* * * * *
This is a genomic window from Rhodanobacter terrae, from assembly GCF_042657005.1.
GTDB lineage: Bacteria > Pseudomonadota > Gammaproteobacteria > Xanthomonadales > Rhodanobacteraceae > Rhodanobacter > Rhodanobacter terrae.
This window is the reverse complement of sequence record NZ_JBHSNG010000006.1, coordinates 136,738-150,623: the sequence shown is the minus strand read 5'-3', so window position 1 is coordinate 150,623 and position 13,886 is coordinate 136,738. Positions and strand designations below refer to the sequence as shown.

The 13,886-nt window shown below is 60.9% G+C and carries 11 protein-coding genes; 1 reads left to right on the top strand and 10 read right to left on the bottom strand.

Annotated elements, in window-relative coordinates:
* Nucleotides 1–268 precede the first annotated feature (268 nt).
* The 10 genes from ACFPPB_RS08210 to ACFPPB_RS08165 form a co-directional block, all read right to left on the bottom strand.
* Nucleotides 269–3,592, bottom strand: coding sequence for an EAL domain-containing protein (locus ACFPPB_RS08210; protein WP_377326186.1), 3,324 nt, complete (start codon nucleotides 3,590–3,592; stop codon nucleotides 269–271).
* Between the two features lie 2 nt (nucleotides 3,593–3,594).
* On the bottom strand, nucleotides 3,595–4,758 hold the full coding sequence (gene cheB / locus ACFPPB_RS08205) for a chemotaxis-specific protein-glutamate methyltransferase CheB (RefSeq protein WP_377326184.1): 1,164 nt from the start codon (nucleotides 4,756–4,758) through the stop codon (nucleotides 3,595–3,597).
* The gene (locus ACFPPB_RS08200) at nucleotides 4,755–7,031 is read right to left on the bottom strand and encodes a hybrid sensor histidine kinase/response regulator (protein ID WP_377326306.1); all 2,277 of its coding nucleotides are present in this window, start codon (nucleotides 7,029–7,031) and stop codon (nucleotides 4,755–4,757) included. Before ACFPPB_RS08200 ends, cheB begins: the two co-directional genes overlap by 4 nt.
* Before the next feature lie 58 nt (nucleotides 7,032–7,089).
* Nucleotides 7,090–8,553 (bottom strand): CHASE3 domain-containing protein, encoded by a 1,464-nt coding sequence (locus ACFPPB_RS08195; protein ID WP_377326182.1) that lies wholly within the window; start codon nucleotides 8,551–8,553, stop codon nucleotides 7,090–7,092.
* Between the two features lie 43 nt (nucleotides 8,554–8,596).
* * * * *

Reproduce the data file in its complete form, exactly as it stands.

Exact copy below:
This is a genomic window from Rhodanobacter terrae, from assembly GCF_042657005.1.
GTDB lineage: Bacteria > Pseudomonadota > Gammaproteobacteria > Xanthomonadales > Rhodanobacteraceae > Rhodanobacter > Rhodanobacter terrae.
This window is the reverse complement of sequence record NZ_JBHSNG010000006.1, coordinates 136,738-150,623: the sequence shown is the minus strand read 5'-3', so window position 1 is coordinate 150,623 and position 13,886 is coordinate 136,738. Positions and strand designations below refer to the sequence as shown.

The 13,886-nt window shown below is 60.9% G+C and carries 11 protein-coding genes; 1 reads left to right on the top strand and 10 read right to left on the bottom strand.

Annotated elements, in window-relative coordinates:
* Nucleotides 1–268 precede the first annotated feature (268 nt).
* The 10 genes from ACFPPB_RS08210 to ACFPPB_RS08165 form a co-directional block, all read right to left on the bottom strand.
* Nucleotides 269–3,592, bottom strand: coding sequence for an EAL domain-containing protein (locus ACFPPB_RS08210; protein WP_377326186.1), 3,324 nt, complete (start codon nucleotides 3,590–3,592; stop codon nucleotides 269–271).
* Between the two features lie 2 nt (nucleotides 3,593–3,594).
* On the bottom strand, nucleotides 3,595–4,758 hold the full coding sequence (gene cheB / locus ACFPPB_RS08205) for a chemotaxis-specific protein-glutamate methyltransferase CheB (RefSeq protein WP_377326184.1): 1,164 nt from the start codon (nucleotides 4,756–4,758) through the stop codon (nucleotides 3,595–3,597).
* The gene (locus ACFPPB_RS08200) at nucleotides 4,755–7,031 is read right to left on the bottom strand and encodes a hybrid sensor histidine kinase/response regulator (protein ID WP_377326306.1); all 2,277 of its coding nucleotides are present in this window, start codon (nucleotides 7,029–7,031) and stop codon (nucleotides 4,755–4,757) included. Before ACFPPB_RS08200 ends, cheB begins: the two co-directional genes overlap by 4 nt.
* Before the next feature lie 58 nt (nucleotides 7,032–7,089).
* Nucleotides 7,090–8,553 (bottom strand): CHASE3 domain-containing protein, encoded by a 1,464-nt coding sequence (locus ACFPPB_RS08195; protein ID WP_377326182.1) that lies wholly within the window; start codon nucleotides 8,551–8,553, stop codon nucleotides 7,090–7,092.
* Between the two features lie 43 nt (nucleotides 8,554–8,596).